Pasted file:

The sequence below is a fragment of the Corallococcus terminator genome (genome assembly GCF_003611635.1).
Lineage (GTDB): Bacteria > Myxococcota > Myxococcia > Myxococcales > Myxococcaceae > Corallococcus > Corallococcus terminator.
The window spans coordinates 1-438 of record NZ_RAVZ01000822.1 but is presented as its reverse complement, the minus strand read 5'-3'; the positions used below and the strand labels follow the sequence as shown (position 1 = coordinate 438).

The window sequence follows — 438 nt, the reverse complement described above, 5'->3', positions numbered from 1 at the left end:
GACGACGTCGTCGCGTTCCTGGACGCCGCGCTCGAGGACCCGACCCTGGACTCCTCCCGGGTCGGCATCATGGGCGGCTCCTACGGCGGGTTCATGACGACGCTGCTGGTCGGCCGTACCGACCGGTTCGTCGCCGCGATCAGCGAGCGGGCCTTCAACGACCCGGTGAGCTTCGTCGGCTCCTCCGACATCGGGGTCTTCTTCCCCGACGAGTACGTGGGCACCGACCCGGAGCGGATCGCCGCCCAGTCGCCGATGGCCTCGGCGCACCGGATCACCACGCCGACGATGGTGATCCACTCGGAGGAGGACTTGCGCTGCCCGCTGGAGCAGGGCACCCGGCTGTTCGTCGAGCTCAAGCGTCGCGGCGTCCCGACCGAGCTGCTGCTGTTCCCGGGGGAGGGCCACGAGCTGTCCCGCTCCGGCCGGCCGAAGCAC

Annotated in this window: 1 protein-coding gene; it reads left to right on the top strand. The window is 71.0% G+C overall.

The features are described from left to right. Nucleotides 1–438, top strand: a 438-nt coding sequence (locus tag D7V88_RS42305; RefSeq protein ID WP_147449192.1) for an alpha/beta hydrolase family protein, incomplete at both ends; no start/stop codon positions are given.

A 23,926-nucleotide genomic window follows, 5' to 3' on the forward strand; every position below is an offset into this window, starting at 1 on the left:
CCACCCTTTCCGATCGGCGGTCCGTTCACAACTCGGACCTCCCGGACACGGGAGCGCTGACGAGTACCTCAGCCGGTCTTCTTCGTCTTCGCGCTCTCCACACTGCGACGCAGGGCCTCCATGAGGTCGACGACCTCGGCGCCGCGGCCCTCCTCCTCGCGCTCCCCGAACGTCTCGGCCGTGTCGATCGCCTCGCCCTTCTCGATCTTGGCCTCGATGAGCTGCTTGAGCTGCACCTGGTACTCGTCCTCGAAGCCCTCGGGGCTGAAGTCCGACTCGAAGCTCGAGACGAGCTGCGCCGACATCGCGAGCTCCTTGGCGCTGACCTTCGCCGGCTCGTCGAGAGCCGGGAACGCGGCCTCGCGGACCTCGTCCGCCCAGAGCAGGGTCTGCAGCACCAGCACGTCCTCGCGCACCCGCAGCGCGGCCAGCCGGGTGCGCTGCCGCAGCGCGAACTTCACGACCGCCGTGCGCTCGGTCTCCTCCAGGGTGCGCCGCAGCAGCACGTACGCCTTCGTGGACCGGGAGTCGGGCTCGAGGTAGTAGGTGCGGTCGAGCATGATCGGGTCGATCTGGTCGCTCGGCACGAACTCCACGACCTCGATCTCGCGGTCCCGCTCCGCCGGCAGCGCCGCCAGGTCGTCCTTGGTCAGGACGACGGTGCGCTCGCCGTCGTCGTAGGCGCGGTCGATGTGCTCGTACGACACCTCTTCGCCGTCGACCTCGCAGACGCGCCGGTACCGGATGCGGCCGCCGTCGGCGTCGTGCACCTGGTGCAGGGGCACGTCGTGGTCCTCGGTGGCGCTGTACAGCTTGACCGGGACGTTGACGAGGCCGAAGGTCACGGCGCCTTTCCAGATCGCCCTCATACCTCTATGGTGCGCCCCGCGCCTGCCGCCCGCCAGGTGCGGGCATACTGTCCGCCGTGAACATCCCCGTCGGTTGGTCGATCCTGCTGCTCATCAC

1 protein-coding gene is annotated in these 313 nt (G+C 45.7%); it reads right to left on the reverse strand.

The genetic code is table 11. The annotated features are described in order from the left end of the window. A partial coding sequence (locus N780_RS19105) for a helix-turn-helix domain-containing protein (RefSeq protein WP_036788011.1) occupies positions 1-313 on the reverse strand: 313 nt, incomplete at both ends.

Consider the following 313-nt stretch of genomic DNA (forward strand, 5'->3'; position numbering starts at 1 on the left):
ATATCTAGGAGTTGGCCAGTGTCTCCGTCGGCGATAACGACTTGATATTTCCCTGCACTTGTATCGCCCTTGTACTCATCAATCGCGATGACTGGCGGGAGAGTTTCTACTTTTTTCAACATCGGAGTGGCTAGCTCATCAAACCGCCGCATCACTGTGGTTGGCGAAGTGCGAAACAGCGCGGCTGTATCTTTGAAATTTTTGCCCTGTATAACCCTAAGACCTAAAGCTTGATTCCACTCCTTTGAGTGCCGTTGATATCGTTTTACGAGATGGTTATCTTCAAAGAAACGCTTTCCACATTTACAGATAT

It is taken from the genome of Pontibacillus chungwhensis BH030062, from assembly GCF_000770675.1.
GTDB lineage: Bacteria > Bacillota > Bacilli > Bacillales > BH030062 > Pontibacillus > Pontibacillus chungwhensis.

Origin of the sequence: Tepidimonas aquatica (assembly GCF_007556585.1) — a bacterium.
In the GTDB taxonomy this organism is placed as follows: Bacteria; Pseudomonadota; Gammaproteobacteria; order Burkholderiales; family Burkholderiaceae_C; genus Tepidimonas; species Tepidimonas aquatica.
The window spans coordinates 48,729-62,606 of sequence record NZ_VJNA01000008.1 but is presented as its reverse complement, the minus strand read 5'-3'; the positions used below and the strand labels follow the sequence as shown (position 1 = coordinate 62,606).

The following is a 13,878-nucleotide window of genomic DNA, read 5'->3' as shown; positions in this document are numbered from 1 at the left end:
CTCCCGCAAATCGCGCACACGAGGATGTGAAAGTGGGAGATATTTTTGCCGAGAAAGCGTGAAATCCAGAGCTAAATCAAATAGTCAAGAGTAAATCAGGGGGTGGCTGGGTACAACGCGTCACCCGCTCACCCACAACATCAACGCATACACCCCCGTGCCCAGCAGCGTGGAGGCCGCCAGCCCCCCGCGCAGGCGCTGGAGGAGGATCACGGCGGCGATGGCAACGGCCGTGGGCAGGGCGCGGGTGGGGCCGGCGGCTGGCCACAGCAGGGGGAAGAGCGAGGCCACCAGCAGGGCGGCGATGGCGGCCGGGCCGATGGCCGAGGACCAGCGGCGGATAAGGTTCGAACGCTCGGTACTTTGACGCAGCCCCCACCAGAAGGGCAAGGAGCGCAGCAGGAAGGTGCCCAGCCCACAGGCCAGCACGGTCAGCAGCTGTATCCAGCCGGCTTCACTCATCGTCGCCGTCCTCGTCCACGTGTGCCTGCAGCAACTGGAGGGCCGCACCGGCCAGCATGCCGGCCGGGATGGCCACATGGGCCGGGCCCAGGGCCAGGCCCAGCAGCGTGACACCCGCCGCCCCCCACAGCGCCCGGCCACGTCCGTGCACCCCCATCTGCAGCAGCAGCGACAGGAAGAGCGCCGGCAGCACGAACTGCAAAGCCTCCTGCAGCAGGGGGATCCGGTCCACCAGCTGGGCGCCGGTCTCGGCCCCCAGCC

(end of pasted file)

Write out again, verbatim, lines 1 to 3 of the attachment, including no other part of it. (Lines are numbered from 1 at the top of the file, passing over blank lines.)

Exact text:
The sequence below is a fragment of the Corallococcus terminator genome (genome assembly GCF_003611635.1).
Lineage (GTDB): Bacteria > Myxococcota > Myxococcia > Myxococcales > Myxococcaceae > Corallococcus > Corallococcus terminator.
The window spans coordinates 1-438 of record NZ_RAVZ01000822.1 but is presented as its reverse complement, the minus strand read 5'-3'; the positions used below and the strand labels follow the sequence as shown (position 1 = coordinate 438).